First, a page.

As happy and comfortable people, we tend to think about emergency preparedness as a short-term solution. We live and breathe our “72-hour kit plan” but don’t expect to be inconvenienced any longer than that. Don’t get me wrong, 72-hour kits and emergency kits are vital. And, for many situations, a 72-hour kit will be all you need. However, there are instances – such as the Nepal earthquakes – where a 72 hour kit will be your bread and butter for the first three days, but after that, you’re going to need something a little more…permanent.

    That’s where emergency shelter comes into play.

    It’s been almost three weeks since the 7.8 earthquake in Nepal struck. Since then, many countries have donated shelters to the shelterless people of Kathmandu and other regions; Britain has donated more than 65,000 shelters, with more on the way. So why is shelter so important? Let’s use Kathmandu to explain why.


    1. The Elements
    Kathmandu Eartquake Emergency Shelter in the Rain BBC

    This is probably the most obvious reason. Rain can really put a damper on things if you’re stuck out in it. With monsoon season on its way, there has already fallen quite a bit of rain on the affected areas in Nepal – and therefore the people. And then there’s the wind. Unless their tarps and blankets are anchored by rocks, the wind will make short the benefits of their makeshift shelters.

    Staying warm and dry is essential to physical health and general sanity (imagine all those afternoons watching your kids on a windy, rainy soccer field…now imagine you can’t go home…sick, tired and crazy!). Then, there is the sun factor, and the burn that cannot be blocked (remember the soccer field, again). In Nepal, shelter from rain, wind, and sun are only the beginning of why shelter is essential if they are to prevent illness, sleep at night, and survive. Reason enough to have a shelter plan?


    1. Hot and Cold

    The rain and altitude of Nepal make the night air drop to temperatures below 50 degrees Fahrenheit. I don’t know about you, but sleeping out in the cold, particularly when you’re also wet, makes for a very uncomfortable, sleepless night. And then, during the days, the heat can rise close to 90 degrees. Both extremes are compounded by the humidity. Shelter will hold the heat at night, provide much-needed shade in the day, as well as temper the extreme temperatures.


    1. Sanitation

    No matter where we are…we will all have sanitary issues. Improper disposal of human waste can shortly lead to widespread disease. Now, shelters might not necessarily cure the spread of diseases, but they can sure help. By having some sort of privacy shelter with a portable toilet, doing your business is much easier, more localized, and can be controlled, keeping waste contained, thus keeping disease and sickness to a minimum. Privacy shelters can also help keep you healthy by keeping you out of the rain, cold, and other conditions that breed illness.


    1. Insects

    Insects, man…tell you what! Those little bugs just, well, bug me while I’m camping. Shelters, fortunately, can protect us from those nasty critters. This is especially important where there are mosquitoes. If their buzzing doesn’t drive you nuts, their bites will, not to mention the fact that they can carry all sorts of diseases. So, keeping them out of your space is another benefit of being ready with shelter in a catastrophe.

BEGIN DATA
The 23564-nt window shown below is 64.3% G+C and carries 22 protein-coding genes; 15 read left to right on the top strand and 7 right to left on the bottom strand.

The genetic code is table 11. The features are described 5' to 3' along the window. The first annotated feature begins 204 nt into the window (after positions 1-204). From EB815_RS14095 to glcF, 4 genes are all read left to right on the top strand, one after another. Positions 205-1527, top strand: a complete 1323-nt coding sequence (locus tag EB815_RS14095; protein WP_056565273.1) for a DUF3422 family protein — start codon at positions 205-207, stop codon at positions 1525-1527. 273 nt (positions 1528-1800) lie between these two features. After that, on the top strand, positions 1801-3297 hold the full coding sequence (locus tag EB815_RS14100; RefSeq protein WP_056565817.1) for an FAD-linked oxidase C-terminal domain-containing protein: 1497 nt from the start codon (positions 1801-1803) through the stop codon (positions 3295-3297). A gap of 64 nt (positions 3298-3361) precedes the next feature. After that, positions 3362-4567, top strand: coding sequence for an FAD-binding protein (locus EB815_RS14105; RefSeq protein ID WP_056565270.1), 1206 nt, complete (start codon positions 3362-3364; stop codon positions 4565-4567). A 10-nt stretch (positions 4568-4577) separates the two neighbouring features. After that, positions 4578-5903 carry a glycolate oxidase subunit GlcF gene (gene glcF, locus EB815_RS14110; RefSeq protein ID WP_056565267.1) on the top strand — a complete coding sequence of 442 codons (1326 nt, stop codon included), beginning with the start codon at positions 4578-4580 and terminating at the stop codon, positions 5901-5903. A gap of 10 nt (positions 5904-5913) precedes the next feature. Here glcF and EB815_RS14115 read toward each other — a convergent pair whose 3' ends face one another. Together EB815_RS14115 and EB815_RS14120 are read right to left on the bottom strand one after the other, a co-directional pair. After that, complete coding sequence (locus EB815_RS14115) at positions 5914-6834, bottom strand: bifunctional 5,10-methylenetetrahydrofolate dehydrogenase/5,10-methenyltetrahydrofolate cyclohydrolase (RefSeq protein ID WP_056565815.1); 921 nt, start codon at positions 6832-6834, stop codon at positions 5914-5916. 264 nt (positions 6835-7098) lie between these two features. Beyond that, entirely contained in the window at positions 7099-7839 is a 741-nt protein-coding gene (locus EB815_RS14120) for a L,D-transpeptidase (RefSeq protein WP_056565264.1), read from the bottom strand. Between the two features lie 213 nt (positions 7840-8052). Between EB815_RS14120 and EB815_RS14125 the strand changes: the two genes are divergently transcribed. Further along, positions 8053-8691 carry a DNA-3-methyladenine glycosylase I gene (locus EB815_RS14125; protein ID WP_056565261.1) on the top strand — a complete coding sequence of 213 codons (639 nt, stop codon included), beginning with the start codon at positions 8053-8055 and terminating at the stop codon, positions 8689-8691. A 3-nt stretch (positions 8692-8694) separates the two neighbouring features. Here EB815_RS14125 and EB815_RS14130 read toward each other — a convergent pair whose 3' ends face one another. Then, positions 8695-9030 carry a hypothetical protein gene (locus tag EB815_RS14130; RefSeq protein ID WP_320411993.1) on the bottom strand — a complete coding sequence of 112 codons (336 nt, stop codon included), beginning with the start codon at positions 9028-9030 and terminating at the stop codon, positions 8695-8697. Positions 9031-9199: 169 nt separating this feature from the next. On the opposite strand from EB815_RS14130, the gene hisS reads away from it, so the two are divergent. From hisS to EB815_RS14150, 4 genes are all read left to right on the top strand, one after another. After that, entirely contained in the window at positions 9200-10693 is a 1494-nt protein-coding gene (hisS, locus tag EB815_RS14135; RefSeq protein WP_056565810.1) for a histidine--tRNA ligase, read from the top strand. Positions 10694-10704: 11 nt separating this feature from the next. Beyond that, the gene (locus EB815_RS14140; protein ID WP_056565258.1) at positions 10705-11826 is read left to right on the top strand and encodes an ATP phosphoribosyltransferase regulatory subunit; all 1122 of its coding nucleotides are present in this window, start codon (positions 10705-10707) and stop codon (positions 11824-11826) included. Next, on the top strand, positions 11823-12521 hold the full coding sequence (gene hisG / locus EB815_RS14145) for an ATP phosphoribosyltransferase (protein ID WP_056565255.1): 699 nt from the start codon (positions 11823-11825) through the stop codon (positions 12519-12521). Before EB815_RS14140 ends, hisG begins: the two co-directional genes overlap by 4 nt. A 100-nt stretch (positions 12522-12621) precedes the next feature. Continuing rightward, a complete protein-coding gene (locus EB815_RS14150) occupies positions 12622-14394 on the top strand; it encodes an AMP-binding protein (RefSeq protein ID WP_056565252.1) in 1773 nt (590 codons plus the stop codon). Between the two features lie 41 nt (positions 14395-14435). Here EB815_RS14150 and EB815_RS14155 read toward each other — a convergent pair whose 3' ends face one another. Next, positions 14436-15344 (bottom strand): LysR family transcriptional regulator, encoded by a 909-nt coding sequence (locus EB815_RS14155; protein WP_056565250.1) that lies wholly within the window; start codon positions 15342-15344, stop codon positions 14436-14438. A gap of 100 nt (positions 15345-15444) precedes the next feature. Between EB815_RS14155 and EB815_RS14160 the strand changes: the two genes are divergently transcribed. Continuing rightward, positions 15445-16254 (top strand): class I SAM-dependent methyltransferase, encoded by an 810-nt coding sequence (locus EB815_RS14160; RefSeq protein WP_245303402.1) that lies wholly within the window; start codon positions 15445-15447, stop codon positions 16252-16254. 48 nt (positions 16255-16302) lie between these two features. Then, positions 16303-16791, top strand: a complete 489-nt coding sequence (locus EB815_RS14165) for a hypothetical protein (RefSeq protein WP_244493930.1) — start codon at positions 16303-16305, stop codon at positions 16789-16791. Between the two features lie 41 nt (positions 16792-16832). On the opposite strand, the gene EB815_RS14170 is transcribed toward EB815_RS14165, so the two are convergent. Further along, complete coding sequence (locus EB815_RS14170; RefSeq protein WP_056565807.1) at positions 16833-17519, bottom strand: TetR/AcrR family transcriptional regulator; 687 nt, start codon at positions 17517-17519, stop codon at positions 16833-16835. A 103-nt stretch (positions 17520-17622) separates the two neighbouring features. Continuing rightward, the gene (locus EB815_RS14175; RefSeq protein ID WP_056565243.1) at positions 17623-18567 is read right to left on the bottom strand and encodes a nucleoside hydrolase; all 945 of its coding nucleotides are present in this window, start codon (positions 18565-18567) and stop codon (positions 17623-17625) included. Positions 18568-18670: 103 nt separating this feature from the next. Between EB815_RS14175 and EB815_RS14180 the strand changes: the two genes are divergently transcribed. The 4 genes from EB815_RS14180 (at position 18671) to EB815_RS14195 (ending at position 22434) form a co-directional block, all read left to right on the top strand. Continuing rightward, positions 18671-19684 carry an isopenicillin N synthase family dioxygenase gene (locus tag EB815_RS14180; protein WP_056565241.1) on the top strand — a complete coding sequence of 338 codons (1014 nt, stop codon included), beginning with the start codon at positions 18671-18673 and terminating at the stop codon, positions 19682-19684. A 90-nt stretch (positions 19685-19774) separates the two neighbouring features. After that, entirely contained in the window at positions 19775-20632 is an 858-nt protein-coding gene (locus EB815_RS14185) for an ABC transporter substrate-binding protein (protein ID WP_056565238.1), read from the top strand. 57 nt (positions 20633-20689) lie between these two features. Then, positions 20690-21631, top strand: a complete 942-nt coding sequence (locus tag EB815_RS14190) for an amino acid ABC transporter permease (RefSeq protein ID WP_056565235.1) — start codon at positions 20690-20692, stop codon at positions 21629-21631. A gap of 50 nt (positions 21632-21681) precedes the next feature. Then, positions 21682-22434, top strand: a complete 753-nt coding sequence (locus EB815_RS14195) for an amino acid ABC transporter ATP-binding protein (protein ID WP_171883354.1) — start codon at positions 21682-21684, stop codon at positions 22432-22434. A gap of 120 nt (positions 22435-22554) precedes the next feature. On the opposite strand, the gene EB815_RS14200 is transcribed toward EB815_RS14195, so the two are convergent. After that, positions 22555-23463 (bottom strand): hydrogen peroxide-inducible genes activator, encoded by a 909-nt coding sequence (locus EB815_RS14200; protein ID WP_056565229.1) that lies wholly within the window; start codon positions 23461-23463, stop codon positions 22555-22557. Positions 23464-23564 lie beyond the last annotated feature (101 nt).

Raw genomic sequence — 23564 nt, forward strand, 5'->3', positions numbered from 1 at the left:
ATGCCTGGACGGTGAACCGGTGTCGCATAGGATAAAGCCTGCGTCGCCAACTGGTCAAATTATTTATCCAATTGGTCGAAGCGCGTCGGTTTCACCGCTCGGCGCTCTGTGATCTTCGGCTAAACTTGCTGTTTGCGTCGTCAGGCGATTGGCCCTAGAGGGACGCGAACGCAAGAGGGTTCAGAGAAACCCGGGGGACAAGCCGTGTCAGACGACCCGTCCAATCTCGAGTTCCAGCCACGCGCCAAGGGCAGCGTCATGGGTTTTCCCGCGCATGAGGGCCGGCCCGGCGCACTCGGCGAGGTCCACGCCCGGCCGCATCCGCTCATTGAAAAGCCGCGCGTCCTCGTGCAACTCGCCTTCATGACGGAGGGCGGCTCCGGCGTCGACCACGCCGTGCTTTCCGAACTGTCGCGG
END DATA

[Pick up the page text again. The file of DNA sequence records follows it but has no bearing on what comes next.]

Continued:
Besides all these shelter-from-the-elements reasons, the sense of home, family and belonging that a shelter provides is a benefit that cannot be overstated, particularly in a world torn apart, as in Kathmandu. So you see, there are many reasons to think beyond your 72-hour kit and consider why an emergency shelter plan is essential following a disaster.

    Do you have emergency shelter for yourself and your family? Check out our range of shelters – including the heavy duty Barebones Safari and Barebones Little Bighorn tents – and get started preparing your family with shelter!


    What shelter works best for you and your family? Let us know in comments!


    Barebones Safari Emergency Shelter

    Barebones Bighorn

    Posted In: Disaster Scenarios, First Aid and Sanitation, Insight, Shelter and Temperature Control Tagged With: Barebones, emergency shelter, Nepal earthquake, Sanitation, shelter

  • When You Gotta Go: Sanitation in the Great Outdoors

    When You Gotta Go: Sanitation in the Great Outdoors

    “Does a person poop in the woods? Not if they don't have to.”

    So begins a particularly classy Gizmodo article I came across the other day, delicately titled, “How to Poop in the Woods.” For me (and on this point my mountain-man husband and I disagree), Port-a-Potties at a campsite are a deal breaker, and au naturel is not an option. However, I acknowledge (oh-so-reluctantly) the possibility of an emergency scenario that requires me to get comfy with the idea of going in the woods. Which is why I actually read this through to the end.

    Whether you’re an avid outdoorsy type or a diligent prepper, one of the situations that most urgently requires some forethought is bathroom sanitation. Gizmodo’s article—while just slightly on the grody side—gives some great guidelines for attending to the environment while attending to your business. It also offers some downright brainy ideas for how to dispose of waste when the best options (bury it, pack it out) are not available.

    P.S. The comments on Gizmodo’s article have a bit of potty language, but are a treasure trove of useful tips, like how to identify poison oak when looking for a good leaf to wipe with.

    For those like me, for whom even typing the word “poop” is squirm-inducing, there are (thankfully!) plenty of products out there to make all this a little less icky. Browse these search results for some of our favorite emergency sanitation products.

    It’s also a good idea toread up on other good hygiene practices for emergency situations. These Insight articles will get you started:

    Do you have a favorite tip or tool for the call of nature while in the great outdoors?



    Posted In: Uncategorized Tagged With: Sanitation